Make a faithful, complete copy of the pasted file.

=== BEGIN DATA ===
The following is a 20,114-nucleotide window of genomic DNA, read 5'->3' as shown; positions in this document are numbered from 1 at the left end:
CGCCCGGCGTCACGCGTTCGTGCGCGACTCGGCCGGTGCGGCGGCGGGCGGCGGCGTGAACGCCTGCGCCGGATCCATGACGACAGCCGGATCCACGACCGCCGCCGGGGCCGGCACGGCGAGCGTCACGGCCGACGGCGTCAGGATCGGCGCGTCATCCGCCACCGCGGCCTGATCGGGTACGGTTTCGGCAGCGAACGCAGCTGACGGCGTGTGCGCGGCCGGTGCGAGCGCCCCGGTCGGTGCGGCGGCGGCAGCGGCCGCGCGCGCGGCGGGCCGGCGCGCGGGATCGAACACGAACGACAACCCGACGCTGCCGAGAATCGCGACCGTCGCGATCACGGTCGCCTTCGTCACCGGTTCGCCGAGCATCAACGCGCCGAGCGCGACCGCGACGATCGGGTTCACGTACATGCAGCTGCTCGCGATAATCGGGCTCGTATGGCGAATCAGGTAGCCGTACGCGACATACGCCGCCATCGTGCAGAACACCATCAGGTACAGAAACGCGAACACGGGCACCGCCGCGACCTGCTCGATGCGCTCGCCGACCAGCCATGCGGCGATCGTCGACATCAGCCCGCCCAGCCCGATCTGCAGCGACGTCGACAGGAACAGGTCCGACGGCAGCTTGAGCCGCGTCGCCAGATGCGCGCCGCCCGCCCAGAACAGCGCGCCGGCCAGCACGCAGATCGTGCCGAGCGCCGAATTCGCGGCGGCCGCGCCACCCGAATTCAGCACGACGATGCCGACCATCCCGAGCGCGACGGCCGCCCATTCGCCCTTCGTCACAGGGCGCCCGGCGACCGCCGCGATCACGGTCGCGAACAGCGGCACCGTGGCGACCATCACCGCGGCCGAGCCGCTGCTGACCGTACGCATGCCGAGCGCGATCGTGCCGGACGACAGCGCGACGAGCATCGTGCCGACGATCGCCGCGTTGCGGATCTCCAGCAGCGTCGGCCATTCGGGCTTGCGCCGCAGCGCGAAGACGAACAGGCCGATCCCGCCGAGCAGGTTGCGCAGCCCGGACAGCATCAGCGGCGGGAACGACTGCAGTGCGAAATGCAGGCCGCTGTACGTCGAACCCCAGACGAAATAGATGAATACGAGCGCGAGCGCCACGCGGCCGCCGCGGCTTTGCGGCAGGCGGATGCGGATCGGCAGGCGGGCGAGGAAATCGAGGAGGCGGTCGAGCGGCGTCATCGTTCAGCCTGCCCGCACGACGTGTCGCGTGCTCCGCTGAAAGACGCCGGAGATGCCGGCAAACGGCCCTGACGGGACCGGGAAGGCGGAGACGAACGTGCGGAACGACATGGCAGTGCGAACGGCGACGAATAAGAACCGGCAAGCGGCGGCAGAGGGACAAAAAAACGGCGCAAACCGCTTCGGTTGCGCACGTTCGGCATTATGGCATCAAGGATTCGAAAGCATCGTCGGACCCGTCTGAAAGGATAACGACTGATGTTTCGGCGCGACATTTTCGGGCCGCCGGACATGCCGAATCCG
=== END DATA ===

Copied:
The following is a 20,114-nucleotide window of genomic DNA, read 5'->3' as shown; positions in this document are numbered from 1 at the left end:
CGCCCGGCGTCACGCGTTCGTGCGCGACTCGGCCGGTGCGGCGGCGGGCGGCGGCGTGAACGCCTGCGCCGGATCCATGACGACAGCCGGATCCACGACCGCCGCCGGGGCCGGCACGGCGAGCGTCACGGCCGACGGCGTCAGGATCGGCGCGTCATCCGCCACCGCGGCCTGATCGGGTACGGTTTCGGCAGCGAACGCAGCTGACGGCGTGTGCGCGGCCGGTGCGAGCGCCCCGGTCGGTGCGGCGGCGGCAGCGGCCGCGCGCGCGGCGGGCCGGCGCGCGGGATCGAACACGAACGACAACCCGACGCTGCCGAGAATCGCGACCGTCGCGATCACGGTCGCCTTCGTCACCGGTTCGCCGAGCATCAACGCGCCGAGCGCGACCGCGACGATCGGGTTCACGTACATGCAGCTGCTCGCGATAATCGGGCTCGTATGGCGAATCAGGTAGCCGTACGCGACATACGCCGCCATCGTGCAGAACACCATCAGGTACAGAAACGCGAACACGGGCACCGCCGCGACCTGCTCGATGCGCTCGCCGACCAGCCATGCGGCGATCGTCGACATCAGCCCGCCCAGCCCGATCTGCAGCGACGTCGACAGGAACAGGTCCGACGGCAGCTTGAGCCGCGTCGCCAGATGCGCGCCGCCCGCCCAGAACAGCGCGCCGGCCAGCACGCAGATCGTGCCGAGCGCCGAATTCGCGGCGGCCGCGCCACCCGAATTCAGCACGACGATGCCGACCATCCCGAGCGCGACGGCCGCCCATTCGCCCTTCGTCACAGGGCGCCCGGCGACCGCCGCGATCACGGTCGCGAACAGCGGCACCGTGGCGACCATCACCGCGGCCGAGCCGCTGCTGACCGTACGCATGCCGAGCGCGATCGTGCCGGACGACAGCGCGACGAGCATCGTGCCGACGATCGCCGCGTTGCGGATCTCCAGCAGCGTCGGCCATTCGGGCTTGCGCCGCAGCGCGAAGACGAACAGGCCGATCCCGCCGAGCAGGTTGCGCAGCCCGGACAGCATCAGCGGCGGGAACGACTGCAGTGCGAAATGCAGGCCGCTGTACGTCGAACCCCAGACGAAATAGATGAATACGAGCGCGAGCGCCACGCGGCCGCCGCGGCTTTGCGGCAGGCGGATGCGGATCGGCAGGCGGGCGAGGAAATCGAGGAGGCGGTCGAGCGGCGTCATCGTTCAGCCTGCCCGCACGACGTGTCGCGTGCTCCGCTGAAAGACGCCGGAGATGCCGGCAAACGGCCCTGACGGGACCGGGAAGGCGGAGACGAACGTGCGGAACGACATGGCAGTGCGAACGGCGACGAATAAGAACCGGCAAGCGGCGGCAGAGGGACAAAAAAACGGCGCAAACCGCTTCGGTTGCGCACGTTCGGCATTATGGCATCAAGGATTCGAAAGCATCGTCGGACCCGTCTGAAAGGATAACGACTGATGTTTCGGCGCGACATTTTCGGGCCGCCGGACATGCCGAATCCG